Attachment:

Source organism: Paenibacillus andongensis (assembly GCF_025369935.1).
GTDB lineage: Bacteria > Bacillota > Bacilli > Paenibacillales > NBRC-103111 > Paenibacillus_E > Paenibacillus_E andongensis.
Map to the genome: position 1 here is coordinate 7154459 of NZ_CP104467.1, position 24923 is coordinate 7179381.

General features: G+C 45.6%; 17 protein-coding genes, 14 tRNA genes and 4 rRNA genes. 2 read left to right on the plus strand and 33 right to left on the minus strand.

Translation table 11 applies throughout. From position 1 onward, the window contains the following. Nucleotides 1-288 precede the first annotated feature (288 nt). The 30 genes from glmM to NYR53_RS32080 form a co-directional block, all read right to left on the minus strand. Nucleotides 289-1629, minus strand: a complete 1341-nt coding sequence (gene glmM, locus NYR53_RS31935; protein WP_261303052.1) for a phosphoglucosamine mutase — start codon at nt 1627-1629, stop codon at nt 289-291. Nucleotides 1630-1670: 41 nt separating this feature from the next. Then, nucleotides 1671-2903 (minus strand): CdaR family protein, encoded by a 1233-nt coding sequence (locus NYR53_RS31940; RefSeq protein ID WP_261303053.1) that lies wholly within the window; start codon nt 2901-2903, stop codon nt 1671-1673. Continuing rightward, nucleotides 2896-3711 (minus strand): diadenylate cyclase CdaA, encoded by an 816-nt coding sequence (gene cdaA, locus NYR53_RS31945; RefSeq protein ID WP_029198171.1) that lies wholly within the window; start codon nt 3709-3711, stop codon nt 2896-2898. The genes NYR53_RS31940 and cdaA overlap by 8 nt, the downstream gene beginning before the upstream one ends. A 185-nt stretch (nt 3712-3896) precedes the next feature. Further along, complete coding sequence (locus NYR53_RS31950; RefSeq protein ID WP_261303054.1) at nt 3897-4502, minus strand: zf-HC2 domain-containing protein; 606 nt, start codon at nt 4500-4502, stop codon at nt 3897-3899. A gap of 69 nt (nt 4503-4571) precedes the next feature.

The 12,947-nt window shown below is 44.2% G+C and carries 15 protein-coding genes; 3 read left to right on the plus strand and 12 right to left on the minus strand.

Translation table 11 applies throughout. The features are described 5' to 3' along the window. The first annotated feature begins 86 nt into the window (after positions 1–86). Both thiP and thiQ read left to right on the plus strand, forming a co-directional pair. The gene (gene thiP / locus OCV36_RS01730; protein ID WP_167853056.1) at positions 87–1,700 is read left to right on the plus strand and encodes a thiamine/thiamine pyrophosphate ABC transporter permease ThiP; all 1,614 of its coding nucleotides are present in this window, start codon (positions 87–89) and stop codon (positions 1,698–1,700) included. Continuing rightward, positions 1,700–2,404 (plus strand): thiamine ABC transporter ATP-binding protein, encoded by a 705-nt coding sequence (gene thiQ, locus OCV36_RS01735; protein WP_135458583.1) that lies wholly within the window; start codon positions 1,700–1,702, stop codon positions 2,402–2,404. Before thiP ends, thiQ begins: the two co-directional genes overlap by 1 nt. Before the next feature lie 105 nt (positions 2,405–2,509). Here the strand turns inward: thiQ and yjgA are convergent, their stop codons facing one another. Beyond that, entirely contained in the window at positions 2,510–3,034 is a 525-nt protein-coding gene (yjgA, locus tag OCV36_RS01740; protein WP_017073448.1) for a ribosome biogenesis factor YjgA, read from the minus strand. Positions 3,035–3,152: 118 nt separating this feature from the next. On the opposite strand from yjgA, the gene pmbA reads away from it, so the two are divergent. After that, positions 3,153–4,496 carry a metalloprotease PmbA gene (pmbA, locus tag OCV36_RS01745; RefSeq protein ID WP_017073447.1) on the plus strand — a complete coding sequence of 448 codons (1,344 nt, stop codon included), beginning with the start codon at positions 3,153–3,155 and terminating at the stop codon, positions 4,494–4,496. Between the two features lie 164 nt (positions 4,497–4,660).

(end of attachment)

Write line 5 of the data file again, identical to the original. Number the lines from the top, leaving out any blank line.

Translation table 11 applies throughout. From position 1 onward, the window contains the following. Nucleotides 1-288 precede the first annotated feature (288 nt). The 30 genes from glmM to NYR53_RS32080 form a co-directional block, all read right to left on the minus strand. Nucleotides 289-1629, minus strand: a complete 1341-nt coding sequence (gene glmM, locus NYR53_RS31935; protein WP_261303052.1) for a phosphoglucosamine mutase — start codon at nt 1627-1629, stop codon at nt 289-291. Nucleotides 1630-1670: 41 nt separating this feature from the next. Then, nucleotides 1671-2903 (minus strand): CdaR family protein, encoded by a 1233-nt coding sequence (locus NYR53_RS31940; RefSeq protein ID WP_261303053.1) that lies wholly within the window; start codon nt 2901-2903, stop codon nt 1671-1673. Continuing rightward, nucleotides 2896-3711 (minus strand): diadenylate cyclase CdaA, encoded by an 816-nt coding sequence (gene cdaA, locus NYR53_RS31945; RefSeq protein ID WP_029198171.1) that lies wholly within the window; start codon nt 3709-3711, stop codon nt 2896-2898. The genes NYR53_RS31940 and cdaA overlap by 8 nt, the downstream gene beginning before the upstream one ends. A 185-nt stretch (nt 3712-3896) precedes the next feature. Further along, complete coding sequence (locus NYR53_RS31950; RefSeq protein ID WP_261303054.1) at nt 3897-4502, minus strand: zf-HC2 domain-containing protein; 606 nt, start codon at nt 4500-4502, stop codon at nt 3897-3899. A gap of 69 nt (nt 4503-4571) precedes the next feature.